Shenequa A. Brooks and Daiana Oneto were two artists who immediately came to mind when planning the upcoming YWAs: Young Woman Artists Exhibition with my friend Meredith Moore at Wonder Fair. Brooks is a recent graduate of the Kansas City Art Institute whose senior show generated a lot of positive buzz. Oneto will be a senior at KCAI this fall. She took my art history course on Dada and Surrealism a couple of years ago, and I have enjoyed seeing the progression of her work in the Printmaking Department ever since. When I approached each of them about doing a studio visit, I had no idea that they were roommates!
Brooks and Oneto’s spacious apartment in the artsy neighborhood of Kansas City is filled with their work, and although their styles are distinct, it is easy to see that they motivate and energize each other. This is exactly the spirit of collaboration and mentorship we wanted to promote through the YWAs Show.
Shenequa A. Brooks is a fiber artist who weaves synthetic human hair in her works. On her web site, she explains, “I am designing and creating a body of work using braiding hair as a way to communicate with my sisters how intimate, powerful, celebratory, and socially pleasing getting one’s hair done can be.” Currently, she is in Ghana, studying traditional weaving techniques as a recipient of the Windgate Travel Fellowship. This summer she will also study contemporary African-American hairstyling at the Bronner Bros. International Hair Show and Madame CJ Walker Museum in Atlanta, Georgia. We are thrilled to have her work Squa-Plaits in our YWAs show. I have promised her to take lots and lots of pictures at the opening reception tomorrow night.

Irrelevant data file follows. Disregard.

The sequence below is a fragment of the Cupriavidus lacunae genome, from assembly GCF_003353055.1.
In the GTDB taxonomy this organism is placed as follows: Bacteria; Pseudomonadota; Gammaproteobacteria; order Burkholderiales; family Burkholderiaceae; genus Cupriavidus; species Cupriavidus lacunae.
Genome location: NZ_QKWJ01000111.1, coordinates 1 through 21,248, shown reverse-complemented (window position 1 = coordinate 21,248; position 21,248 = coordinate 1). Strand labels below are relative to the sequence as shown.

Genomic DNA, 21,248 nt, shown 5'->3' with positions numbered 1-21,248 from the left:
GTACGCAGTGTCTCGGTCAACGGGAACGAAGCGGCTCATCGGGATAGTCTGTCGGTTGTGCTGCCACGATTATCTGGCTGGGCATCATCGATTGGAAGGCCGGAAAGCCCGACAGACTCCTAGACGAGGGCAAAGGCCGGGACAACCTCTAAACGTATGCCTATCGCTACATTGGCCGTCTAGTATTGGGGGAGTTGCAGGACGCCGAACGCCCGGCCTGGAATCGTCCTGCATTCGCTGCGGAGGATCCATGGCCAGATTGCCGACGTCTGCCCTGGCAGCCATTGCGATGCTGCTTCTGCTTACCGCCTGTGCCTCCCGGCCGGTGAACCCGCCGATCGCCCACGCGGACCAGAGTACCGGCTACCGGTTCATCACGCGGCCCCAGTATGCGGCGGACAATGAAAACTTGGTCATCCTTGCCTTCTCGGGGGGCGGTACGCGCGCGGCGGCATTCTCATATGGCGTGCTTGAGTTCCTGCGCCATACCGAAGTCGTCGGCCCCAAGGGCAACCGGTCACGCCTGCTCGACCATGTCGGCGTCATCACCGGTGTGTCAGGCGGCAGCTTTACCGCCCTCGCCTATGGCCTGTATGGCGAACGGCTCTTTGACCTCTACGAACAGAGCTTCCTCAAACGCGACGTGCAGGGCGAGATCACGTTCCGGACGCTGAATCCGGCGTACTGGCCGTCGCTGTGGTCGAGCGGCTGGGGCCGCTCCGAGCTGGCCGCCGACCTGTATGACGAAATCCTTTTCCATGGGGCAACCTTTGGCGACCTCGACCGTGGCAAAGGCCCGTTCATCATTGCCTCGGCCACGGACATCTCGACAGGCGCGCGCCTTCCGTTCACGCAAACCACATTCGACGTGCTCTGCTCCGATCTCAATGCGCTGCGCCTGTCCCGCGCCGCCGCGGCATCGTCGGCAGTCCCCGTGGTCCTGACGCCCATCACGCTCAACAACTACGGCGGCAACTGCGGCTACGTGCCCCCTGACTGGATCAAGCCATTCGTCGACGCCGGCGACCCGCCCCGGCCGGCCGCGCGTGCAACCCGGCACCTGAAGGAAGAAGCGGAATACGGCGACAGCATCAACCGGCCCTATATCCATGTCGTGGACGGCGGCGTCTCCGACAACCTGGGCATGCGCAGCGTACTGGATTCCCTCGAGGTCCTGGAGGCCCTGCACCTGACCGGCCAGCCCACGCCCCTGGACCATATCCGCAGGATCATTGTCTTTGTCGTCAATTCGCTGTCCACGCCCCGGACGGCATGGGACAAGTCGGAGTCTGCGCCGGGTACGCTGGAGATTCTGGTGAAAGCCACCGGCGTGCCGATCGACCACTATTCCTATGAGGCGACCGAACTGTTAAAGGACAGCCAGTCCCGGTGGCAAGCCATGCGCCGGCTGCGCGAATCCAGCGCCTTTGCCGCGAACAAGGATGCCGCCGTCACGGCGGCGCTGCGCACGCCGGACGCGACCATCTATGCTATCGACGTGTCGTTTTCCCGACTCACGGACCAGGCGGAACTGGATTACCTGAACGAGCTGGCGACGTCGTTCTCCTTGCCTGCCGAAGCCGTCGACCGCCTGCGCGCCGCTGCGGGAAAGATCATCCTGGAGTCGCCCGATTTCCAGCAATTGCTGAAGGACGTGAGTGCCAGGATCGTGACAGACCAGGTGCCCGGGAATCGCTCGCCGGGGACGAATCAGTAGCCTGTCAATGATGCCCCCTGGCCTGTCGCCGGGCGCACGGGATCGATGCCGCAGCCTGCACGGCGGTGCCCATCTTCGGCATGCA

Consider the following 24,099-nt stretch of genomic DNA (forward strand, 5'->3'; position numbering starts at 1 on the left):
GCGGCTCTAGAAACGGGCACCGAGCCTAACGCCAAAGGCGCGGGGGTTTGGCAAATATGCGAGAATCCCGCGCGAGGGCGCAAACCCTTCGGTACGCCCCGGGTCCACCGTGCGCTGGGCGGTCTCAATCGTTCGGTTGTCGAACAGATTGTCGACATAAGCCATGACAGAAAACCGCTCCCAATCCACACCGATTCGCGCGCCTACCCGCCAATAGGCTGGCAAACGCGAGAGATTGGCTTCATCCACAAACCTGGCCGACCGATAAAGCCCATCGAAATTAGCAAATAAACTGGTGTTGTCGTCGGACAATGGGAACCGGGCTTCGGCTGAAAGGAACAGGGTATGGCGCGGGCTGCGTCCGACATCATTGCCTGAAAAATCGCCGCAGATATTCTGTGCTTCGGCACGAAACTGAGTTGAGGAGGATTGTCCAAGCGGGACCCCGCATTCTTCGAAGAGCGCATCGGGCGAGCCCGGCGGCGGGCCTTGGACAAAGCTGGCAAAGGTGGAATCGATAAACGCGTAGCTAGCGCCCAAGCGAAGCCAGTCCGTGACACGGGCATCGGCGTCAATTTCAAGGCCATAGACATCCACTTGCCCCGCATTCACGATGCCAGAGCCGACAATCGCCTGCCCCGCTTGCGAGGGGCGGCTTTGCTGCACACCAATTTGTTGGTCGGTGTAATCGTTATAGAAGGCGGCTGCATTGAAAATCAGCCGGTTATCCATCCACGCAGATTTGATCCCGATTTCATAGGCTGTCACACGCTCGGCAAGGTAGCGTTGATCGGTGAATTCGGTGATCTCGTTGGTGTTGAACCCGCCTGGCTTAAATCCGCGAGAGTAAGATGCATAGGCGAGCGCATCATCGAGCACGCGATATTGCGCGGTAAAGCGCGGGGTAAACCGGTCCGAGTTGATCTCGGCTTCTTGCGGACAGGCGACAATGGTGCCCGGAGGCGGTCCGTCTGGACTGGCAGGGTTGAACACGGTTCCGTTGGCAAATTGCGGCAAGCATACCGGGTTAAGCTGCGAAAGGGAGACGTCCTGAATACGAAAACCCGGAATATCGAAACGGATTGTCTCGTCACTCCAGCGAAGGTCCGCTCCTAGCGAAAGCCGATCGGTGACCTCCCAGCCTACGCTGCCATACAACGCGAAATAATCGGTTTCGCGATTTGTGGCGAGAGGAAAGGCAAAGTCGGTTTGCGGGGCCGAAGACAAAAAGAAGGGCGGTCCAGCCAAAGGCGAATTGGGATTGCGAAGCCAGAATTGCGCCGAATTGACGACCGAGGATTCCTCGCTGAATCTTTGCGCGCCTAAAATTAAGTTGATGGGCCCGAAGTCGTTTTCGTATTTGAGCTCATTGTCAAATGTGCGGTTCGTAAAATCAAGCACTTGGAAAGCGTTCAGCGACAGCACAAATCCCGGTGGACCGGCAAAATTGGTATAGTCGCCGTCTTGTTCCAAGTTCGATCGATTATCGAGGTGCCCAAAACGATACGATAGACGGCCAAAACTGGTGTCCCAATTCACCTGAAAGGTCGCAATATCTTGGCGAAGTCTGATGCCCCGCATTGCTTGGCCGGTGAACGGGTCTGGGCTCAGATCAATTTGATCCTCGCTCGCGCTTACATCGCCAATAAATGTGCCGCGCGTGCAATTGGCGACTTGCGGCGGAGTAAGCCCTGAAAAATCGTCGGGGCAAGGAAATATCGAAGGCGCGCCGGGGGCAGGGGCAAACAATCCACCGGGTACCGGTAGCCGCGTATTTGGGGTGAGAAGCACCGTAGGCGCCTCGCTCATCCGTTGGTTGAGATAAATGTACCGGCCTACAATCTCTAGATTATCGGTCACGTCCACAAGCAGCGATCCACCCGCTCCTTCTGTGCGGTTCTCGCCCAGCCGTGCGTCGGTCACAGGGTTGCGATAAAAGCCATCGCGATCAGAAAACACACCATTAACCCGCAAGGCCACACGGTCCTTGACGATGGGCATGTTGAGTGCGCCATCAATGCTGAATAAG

Daiana Oneto is a printmaking and art history double major who “explores ideas of physical and psychological strain on the human body and the relationship between the body and the earth.” She is spending her summer investigating traditional printmaking techniques as an intern at Landfall Press in New Mexico. Her Body as Landscape series is reminiscent of Surrealist techniques for political expression. Motivated by memories of insecurity and violence during her childhood in Argentina, she uses contorted bodies as a metaphor for oppression. Faceless and bound to the earth, her figures express feelings of uncertainty and dread. We are also excited to have Daiana’s lithograph in our show. The delicate layers of color must be experienced in person; they really draw the viewer in.
Brooks and Oneto are only two of sixteen artists exploring culture and history in the YWAs: Young Woman Artists exhibition. The opening reception is tomorrow night, Friday, June 27 from 6:00 to 10:00 pm. The show runs through August 24.